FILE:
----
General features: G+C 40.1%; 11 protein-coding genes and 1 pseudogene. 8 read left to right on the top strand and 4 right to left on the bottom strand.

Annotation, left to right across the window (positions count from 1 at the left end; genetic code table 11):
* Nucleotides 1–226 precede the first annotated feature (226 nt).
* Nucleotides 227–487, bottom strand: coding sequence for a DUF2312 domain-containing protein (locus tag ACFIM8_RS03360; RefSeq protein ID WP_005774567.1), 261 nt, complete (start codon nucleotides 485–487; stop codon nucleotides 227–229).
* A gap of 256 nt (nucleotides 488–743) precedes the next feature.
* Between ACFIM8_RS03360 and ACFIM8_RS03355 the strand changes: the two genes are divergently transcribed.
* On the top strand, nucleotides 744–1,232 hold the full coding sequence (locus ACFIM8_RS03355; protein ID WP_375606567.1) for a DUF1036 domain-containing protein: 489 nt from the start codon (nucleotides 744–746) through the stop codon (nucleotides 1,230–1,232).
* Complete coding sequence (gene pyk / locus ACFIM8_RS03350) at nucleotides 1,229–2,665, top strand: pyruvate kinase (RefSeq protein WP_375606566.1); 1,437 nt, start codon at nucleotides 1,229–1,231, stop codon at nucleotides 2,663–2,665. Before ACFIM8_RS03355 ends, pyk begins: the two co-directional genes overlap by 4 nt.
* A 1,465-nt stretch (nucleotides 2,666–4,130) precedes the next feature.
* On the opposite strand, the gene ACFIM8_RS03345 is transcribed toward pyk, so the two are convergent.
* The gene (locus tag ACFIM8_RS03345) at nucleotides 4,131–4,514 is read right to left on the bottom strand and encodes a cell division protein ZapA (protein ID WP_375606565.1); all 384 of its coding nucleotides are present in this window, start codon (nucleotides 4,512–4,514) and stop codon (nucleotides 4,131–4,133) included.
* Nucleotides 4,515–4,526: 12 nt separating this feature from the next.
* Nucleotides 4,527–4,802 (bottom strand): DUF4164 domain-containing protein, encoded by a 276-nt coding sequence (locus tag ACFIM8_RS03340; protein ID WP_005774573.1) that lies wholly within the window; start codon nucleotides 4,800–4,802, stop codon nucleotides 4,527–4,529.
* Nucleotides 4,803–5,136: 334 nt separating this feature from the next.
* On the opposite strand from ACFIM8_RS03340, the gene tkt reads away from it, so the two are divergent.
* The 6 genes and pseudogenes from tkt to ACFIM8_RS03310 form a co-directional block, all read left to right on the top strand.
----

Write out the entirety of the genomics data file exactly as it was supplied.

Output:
General features: G+C 40.1%; 11 protein-coding genes and 1 pseudogene. 8 read left to right on the top strand and 4 right to left on the bottom strand.

Annotation, left to right across the window (positions count from 1 at the left end; genetic code table 11):
* Nucleotides 1–226 precede the first annotated feature (226 nt).
* Nucleotides 227–487, bottom strand: coding sequence for a DUF2312 domain-containing protein (locus tag ACFIM8_RS03360; RefSeq protein ID WP_005774567.1), 261 nt, complete (start codon nucleotides 485–487; stop codon nucleotides 227–229).
* A gap of 256 nt (nucleotides 488–743) precedes the next feature.
* Between ACFIM8_RS03360 and ACFIM8_RS03355 the strand changes: the two genes are divergently transcribed.
* On the top strand, nucleotides 744–1,232 hold the full coding sequence (locus ACFIM8_RS03355; protein ID WP_375606567.1) for a DUF1036 domain-containing protein: 489 nt from the start codon (nucleotides 744–746) through the stop codon (nucleotides 1,230–1,232).
* Complete coding sequence (gene pyk / locus ACFIM8_RS03350) at nucleotides 1,229–2,665, top strand: pyruvate kinase (RefSeq protein WP_375606566.1); 1,437 nt, start codon at nucleotides 1,229–1,231, stop codon at nucleotides 2,663–2,665. Before ACFIM8_RS03355 ends, pyk begins: the two co-directional genes overlap by 4 nt.
* A 1,465-nt stretch (nucleotides 2,666–4,130) precedes the next feature.
* On the opposite strand, the gene ACFIM8_RS03345 is transcribed toward pyk, so the two are convergent.
* The gene (locus tag ACFIM8_RS03345) at nucleotides 4,131–4,514 is read right to left on the bottom strand and encodes a cell division protein ZapA (protein ID WP_375606565.1); all 384 of its coding nucleotides are present in this window, start codon (nucleotides 4,512–4,514) and stop codon (nucleotides 4,131–4,133) included.
* Nucleotides 4,515–4,526: 12 nt separating this feature from the next.
* Nucleotides 4,527–4,802 (bottom strand): DUF4164 domain-containing protein, encoded by a 276-nt coding sequence (locus tag ACFIM8_RS03340; protein ID WP_005774573.1) that lies wholly within the window; start codon nucleotides 4,800–4,802, stop codon nucleotides 4,527–4,529.
* Nucleotides 4,803–5,136: 334 nt separating this feature from the next.
* On the opposite strand from ACFIM8_RS03340, the gene tkt reads away from it, so the two are divergent.
* The 6 genes and pseudogenes from tkt to ACFIM8_RS03310 form a co-directional block, all read left to right on the top strand.